Experiences, Happier, Peter's Posts

What are your Micro-Choices?

Man on the phone

Micro-choices are the quick, almost automatic reactions we have to what we encounter throughout the day. We make micro-choices all the time, and they have a huge impact on our lives.

Our micro-choices set us off on a cycle of thoughts, beliefs, and feelings. This cycle keeps us focused on our choice.

For example, if I see a new car, I can choose to admire it or be envious of it. If I admire it, the next set of thoughts I have will be based on how nice it looks and drives. If on the other hand, I choose to be envious, my next set of thoughts will be about why I can’t have a new car or who owns it and why they are better than me.

The micro-choice about the new car is important for three reasons.

1. I can listen to the feelings that come with my thoughts of admiration or envy.
2. It’s a chance for me to discover the beliefs that support my thoughts.
3. It will set the tone for my thinking now and into the future.

My world is a reflection of my thoughts, beliefs, and feelings. With each micro-choice, I influence all three!

Here’s a great example.

A while back, I was in a meeting that seemed to be going on forever. The people on the call didn’t have all the information to make a decision, but still felt compelled to continue their discussion. It felt like a complete waste of time. It’s also the type of meeting I often find myself in.

Then I noticed how impatient I felt.

I was upset at how useless the meeting was and how much of my valuable time they were wasting. I didn’t have to be impatient, but I made the micro-choice to react to the conference call with impatience.

Impatience was just one of the hundreds of possible choices available to me. I could’ve enjoyed the discussion, maybe find it comical or ironic. I could’ve been more engaged and tried to help the team reach a conclusion. I could’ve decided the meeting wasn’t going anywhere and excused myself.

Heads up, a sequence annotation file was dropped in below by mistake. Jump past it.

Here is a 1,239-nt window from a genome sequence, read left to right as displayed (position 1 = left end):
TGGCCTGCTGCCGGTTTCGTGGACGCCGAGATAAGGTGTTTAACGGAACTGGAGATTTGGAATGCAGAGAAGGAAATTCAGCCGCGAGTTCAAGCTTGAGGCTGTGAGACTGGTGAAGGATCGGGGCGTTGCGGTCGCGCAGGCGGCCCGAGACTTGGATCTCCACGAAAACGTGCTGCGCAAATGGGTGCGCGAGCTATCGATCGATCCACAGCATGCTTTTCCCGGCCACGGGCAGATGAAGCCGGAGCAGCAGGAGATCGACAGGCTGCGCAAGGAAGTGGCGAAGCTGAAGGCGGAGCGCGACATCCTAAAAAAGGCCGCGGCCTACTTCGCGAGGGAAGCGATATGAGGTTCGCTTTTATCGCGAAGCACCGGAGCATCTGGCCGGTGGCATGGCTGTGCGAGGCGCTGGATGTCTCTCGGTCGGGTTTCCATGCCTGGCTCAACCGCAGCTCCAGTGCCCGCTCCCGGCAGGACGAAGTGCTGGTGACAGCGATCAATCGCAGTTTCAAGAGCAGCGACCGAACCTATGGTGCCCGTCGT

The point is, I have choices. And for this particular meeting, and for many previous meetings, I chose to be impatient.

In the course of a day, I don’t consider this a big choice. What I’m going to eat, what I’m going to wear, who I’m going to meet with; these all seem to be bigger choices. But micro-choices have the biggest impact on my life.

Because I was impatient, I continued to think impatient thoughts. I couldn’t wait for the meeting to be over and thought about the wasted time, energy and resources. All this thinking reinforced by beliefs around impatience.

My impatience comes back to me as a reflection. The more impatience I think, feel and believe, the more I experience it. It shows up when I’m waiting in line at the store, and I end up in the line with the slowest cashier. It shows up when I just miss the traffic light and have to wait for the full cycle. These little things beget other little things that keep me focused on impatience.

It all started with my micro-choice to be impatient on the conference call and the next thing you know I’m waiting in the longest line at the DMV.

The micro-choices we make everyday highlight the importance of each choice and its impact on your life.

Your thoughts matter, and you can choose your thoughts – even the little ones.

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